Is a website all you need to check before you hire a divorce attorney? Well, most veteran lawyers do have an impressive site, but that is not enough proof of their work quality, experience with sensitive cases, and work with unique divorce situations. Whether it is a collaboration or a mediation job, you need to look beyond the website and online profile to find the right attorney to represent you especially if you’re thinking about collaborative divorce.
To do so, you need to ask yourself a few questions.
5 Questions You Should Ask if You’re Thinking About Collaborative Divorce
1. Are you the ideal candidate for collaborative divorce?
A collaborative divorce depends on both the parties involved. Therefore, even though you might have the best intentions, your divorce case may end up in court. In case both of you are ready for collaboration or mediation, speak with prospective attorneys. Always ask as many questions as you need to. Ensure that they have no bias towards the hiring party or the opposition.
2. Is the attorney up for signing a Collaborative Divorce Agreement?
According to the Fort Worth divorce lawyers, the classic definition of a collaborative divorce is one where lawyers of both parties decide not to file court motions. Always choose someone who agrees to sign the Collaborative Divorce Agreement. This situation comes with a catch – under any circumstance, if the parties become hostile and decide to move to court, they will have to find new attorneys to represent them.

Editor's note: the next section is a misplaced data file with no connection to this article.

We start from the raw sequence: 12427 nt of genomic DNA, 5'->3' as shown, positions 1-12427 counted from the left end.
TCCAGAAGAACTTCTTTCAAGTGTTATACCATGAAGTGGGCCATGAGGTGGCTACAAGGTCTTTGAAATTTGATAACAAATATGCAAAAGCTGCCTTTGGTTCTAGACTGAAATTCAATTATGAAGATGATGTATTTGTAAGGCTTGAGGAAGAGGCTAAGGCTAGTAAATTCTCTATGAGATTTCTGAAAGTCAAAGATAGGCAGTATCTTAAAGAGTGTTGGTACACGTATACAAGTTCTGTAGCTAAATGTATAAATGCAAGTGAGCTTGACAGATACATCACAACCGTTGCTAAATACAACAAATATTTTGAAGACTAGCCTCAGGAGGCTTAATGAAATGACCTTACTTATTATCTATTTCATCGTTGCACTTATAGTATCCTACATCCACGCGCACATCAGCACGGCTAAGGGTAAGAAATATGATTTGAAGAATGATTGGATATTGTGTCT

3. Does your lawyer have experience in the area?
It is not enough for the lawyer to be collaborative or unbiased. Your lawyer needs to have some working experience in the field of mutual divorce. They might have years or even decades of litigation experience, but that cannot substitute the hands-on experience for collaborative divorce.
4. Do they have experience working on a divorce that involves children?
Most divorces that do not involve raw emotions have higher chances of being mutual. However, when there are children involved in the process, even collaborative processes can become complicated. It is imperative not to discuss unpleasant matters, including loss of assets or incurring expenses, in front of them.
However, it is vital to keep them updated on the mutual nature of the process. You should inform your children about your emotions towards them and the decisions you will be making about custody. Be sure not to involve them in any legal debate you might engage in.
5. Finally, what do your instincts say?
It is never enough to interview hundreds of lawyers when your family and children are involved in the process. To some extent, you should rely on your instincts. Some attorneys are just better at handling even the most complex situations and bringing them down to collaboration.
You should spend enough time with your new attorney. Ensure that you are comfortable while discussing the legal nature, monetary concerns, and emotions of the process. You should be comfortable with them as a lawyer and as a person. You should not feel judged or demeaned at any point during the discussions.
C Brown is an editor of a leading online magazine. He used to help small businesses with their social media and law advice-related activities.
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